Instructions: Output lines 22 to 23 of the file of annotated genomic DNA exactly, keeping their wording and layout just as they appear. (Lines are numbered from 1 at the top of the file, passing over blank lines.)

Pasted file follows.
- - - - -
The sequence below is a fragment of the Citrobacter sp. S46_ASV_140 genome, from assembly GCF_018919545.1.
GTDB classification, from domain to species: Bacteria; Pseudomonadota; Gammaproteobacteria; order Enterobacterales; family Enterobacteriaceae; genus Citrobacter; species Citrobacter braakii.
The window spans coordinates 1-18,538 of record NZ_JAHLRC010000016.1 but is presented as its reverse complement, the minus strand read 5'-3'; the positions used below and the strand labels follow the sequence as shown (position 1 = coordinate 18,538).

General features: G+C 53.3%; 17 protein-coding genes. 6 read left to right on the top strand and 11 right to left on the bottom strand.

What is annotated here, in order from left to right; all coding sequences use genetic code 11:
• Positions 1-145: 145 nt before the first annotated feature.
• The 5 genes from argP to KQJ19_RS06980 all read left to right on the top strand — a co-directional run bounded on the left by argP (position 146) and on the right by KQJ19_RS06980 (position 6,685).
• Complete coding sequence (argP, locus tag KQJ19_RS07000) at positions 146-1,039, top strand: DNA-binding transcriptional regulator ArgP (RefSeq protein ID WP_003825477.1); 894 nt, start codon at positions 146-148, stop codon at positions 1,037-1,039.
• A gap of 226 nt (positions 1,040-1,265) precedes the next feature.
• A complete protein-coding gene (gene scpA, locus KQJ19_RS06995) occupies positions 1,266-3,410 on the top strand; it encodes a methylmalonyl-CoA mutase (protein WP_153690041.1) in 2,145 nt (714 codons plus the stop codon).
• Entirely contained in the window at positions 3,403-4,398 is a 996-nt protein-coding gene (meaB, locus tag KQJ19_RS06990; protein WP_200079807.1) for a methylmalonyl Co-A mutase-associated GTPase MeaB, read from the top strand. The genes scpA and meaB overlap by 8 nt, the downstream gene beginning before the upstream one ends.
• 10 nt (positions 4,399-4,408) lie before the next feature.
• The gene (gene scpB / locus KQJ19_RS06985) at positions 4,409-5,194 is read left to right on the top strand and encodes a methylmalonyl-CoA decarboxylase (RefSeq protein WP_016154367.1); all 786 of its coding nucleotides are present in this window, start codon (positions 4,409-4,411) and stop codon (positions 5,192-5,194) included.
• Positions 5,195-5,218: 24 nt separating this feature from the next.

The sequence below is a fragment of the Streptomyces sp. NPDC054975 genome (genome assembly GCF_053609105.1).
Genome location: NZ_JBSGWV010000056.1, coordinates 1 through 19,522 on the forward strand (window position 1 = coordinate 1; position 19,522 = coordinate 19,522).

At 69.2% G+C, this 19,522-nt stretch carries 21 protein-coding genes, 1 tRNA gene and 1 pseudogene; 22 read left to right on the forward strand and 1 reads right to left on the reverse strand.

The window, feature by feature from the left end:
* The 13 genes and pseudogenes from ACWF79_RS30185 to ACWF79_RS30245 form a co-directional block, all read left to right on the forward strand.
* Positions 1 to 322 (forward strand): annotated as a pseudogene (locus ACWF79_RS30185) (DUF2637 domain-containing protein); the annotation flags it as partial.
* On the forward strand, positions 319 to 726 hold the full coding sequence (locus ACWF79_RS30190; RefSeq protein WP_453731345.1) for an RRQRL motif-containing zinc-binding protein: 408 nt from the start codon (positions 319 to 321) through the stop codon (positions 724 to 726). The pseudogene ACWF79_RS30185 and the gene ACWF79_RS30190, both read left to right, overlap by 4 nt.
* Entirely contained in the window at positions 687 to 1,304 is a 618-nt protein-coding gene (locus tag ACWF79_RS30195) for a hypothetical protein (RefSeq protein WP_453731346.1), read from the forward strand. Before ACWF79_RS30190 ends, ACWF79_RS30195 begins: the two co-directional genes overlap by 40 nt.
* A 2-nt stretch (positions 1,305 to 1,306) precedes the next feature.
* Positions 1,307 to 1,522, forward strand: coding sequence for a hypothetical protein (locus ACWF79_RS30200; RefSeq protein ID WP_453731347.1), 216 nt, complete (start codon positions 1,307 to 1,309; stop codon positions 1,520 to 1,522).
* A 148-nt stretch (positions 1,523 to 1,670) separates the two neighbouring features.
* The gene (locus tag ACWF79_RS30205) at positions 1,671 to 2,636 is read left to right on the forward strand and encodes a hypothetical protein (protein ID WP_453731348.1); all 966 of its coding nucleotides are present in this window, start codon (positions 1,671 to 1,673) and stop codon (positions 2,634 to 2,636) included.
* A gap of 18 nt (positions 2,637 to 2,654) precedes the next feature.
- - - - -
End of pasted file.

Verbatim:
* Entirely contained in the window at positions 687 to 1,304 is a 618-nt protein-coding gene (locus tag ACWF79_RS30195) for a hypothetical protein (RefSeq protein WP_453731346.1), read from the forward strand. Before ACWF79_RS30190 ends, ACWF79_RS30195 begins: the two co-directional genes overlap by 40 nt.
* A 2-nt stretch (positions 1,305 to 1,306) precedes the next feature.